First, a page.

Leading article

A Biden victory would be no great boon for Britain

31 October 2020

9:00 AM

31 October 2020

9:00 AM

It is remarkably uncommon for a US president to fail to be re-elected. It has happened just twice in the long lifetime of Joe Biden: with Jimmy Carter in 1980 and George H.W. Bush in 1992. On Tuesday, however, it looks likely that it will happen again. It is not just that Donald Trump is trailing badly and consistently in the national polls — he was behind in 2016 but won nonetheless — it is that his support seems to be draining most in his own heartlands. Biden appears to be well ahead in industrial ‘rustbelt’ states like Michigan and Wisconsin where Trump’s protectionist message gave him victory four years ago.

There is little question that a Biden victory would be popular in Britain — as it would in many countries. For many, the four years of Trump have been a horror show which, angry tweet by angry tweet, has reduced America’s standing in the world. Trump never seemed to make the transition from an incumbent anti-establishment candidate to a president. To continue to behave as an insurgent when you are the most powerful man in the world is absurd.

But there are good reasons not to join the wild celebrations which will erupt on this side of the Atlantic in the event of Trump being deposed. Yet it is far from clear how Britain would benefit from a Biden victory.

From what we know, Biden would prioritise US relations with the EU over those with Britain — the opposite of what Trump promised. While a Trump victory could lead to a rapid trade deal between the US and Britain, Biden will be cooler. Our best hope might lie with his promise to reopen negotiations with the Trans-Pacific Partnership, of which Britain is also exploring membership — thus giving us a deal with the US through the back door. No one, though, should hope for too much. Trump has been condemned for his trade war with China, yet it was always a ruse to kickstart negotiations aimed at opening up global trade. Biden is assumed to be more of an internationalist than Trump, yet his $2 trillion climate action plan, which promises to deliver ‘American made, American sourced clean vehicles’ sounds all too much as if it could end up as protectionism in disguise.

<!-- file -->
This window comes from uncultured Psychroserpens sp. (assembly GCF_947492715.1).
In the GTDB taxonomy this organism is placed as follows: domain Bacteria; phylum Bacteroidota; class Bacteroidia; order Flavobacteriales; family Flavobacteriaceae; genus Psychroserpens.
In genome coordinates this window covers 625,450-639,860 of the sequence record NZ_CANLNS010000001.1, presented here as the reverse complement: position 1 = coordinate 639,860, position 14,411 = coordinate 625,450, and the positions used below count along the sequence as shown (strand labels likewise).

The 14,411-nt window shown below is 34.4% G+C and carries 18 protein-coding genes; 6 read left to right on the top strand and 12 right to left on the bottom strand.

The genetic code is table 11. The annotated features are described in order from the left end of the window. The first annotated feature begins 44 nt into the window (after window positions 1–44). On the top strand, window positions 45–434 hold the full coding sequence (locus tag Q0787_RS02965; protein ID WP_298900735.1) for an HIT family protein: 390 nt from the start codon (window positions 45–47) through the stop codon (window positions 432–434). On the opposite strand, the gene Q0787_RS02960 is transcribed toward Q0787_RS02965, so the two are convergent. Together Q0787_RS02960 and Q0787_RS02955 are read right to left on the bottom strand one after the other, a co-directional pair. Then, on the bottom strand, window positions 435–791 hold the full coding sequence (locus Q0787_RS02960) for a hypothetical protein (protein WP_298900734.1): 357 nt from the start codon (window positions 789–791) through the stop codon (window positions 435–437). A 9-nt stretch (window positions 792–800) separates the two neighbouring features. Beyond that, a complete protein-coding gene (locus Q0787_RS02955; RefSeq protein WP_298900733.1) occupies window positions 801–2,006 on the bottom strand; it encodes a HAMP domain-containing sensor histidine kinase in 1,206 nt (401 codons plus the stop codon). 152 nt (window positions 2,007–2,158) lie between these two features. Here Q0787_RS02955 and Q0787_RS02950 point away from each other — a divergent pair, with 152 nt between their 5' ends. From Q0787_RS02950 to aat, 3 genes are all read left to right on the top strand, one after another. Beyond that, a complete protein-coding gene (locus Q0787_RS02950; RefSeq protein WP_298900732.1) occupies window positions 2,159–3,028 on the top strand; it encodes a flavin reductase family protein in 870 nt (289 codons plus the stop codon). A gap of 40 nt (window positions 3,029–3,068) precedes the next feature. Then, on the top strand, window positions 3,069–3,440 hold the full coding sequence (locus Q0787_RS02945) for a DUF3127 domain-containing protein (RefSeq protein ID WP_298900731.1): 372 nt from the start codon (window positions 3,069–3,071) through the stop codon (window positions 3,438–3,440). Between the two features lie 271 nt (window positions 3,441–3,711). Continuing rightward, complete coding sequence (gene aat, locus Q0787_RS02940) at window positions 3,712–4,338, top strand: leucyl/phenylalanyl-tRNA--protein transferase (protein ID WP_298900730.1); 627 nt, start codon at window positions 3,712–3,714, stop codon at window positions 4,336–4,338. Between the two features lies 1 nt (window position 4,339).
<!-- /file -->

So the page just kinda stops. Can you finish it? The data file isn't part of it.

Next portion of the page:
Biden’s plan to fund his climate action plan by jacking up corporate taxes promises to be the opposite of the boost that the US economy needs as it attempts to recover from the Covid crisis. Nor will the job–creating machine that has been the US economy in recent years enjoy promises by Biden’s running mate, Kamala Harris, to reform the gig economy to make it harder for US corporations to employ freelancers. Harris is a senator for California, but she is not carrying the support of many of her state’s fastest-growing companies.

Trump’s bizarre antics aside, his presidency has been far from the disaster many predicted. The day after Trump was elected, the Nobel prize-winning economist Paul Krugman claimed that US markets might never recover from the trauma. Not only did they do so almost immediately, they have gone on to establish new highs in recent weeks in spite of Covid-19.

Others predicted war. Yet Trump has proved to be a leader who steers away from armed conflict. His tactic of wielding the hatchet before burying it eventually led to a serious improvement in relations between North Korea and the West, as well as between North and South Korea. The US assassination of Iranian general, Qassem Soleimani, in January employed the same tactic: when Iran retaliated, Trump declined to be goaded into further action, working to reduce tensions. The deal between Israel and the UAE has done more to improve Middle Eastern relations than anything achieved by recent US presidents.

Trump has suggested that he might not accept a close defeat, leading the US into a constitutional crisis. But the mechanics of this election point to an indecisive outcome of a different kind. It will be one thing to occupy the White House, quite another for the Democrats to win control of the Senate which Biden will need if he is to govern with real power. At present the Republicans have a 53 to 47 seat majority, with 35 seats up for grabs next week. It doesn’t sound a huge task to turn four seats over to the Democrats in order to give Biden a majority — especially not with an unpopular Republican president. Yet none of the Senate battles looks like a guaranteed victory for Democrats. Biden could find himself a lame duck from day one — and a low-energy lame duck at that.

That might not turn out altogether to be a bad thing. In recent years — and not just because of Trump — the US has been consumed by ever-greater partisanship. This week the Democrats protested bitterly about the confirmation of Amy Coney Barrett as a Supreme Court judge — yet in the final year of Obama’s presidency, many Democrats, including Biden, argued that it was the constitutional duty of a president to put forward a Supreme Court nomination if a vacancy became available. (Republicans, of course, have done the same in reverse.)

An America in which a Democrat president and a Republican Senate were forced to work together would have the advantage of disrupting the partisan trend. Such an outcome would restore some dignity to the White House while protecting the country from the loopy identity politics and anti-capitalism of the Democrat left. After four years of an unpredictable, narcissistic president, Biden with one arm tied behind his back might be what America needs.

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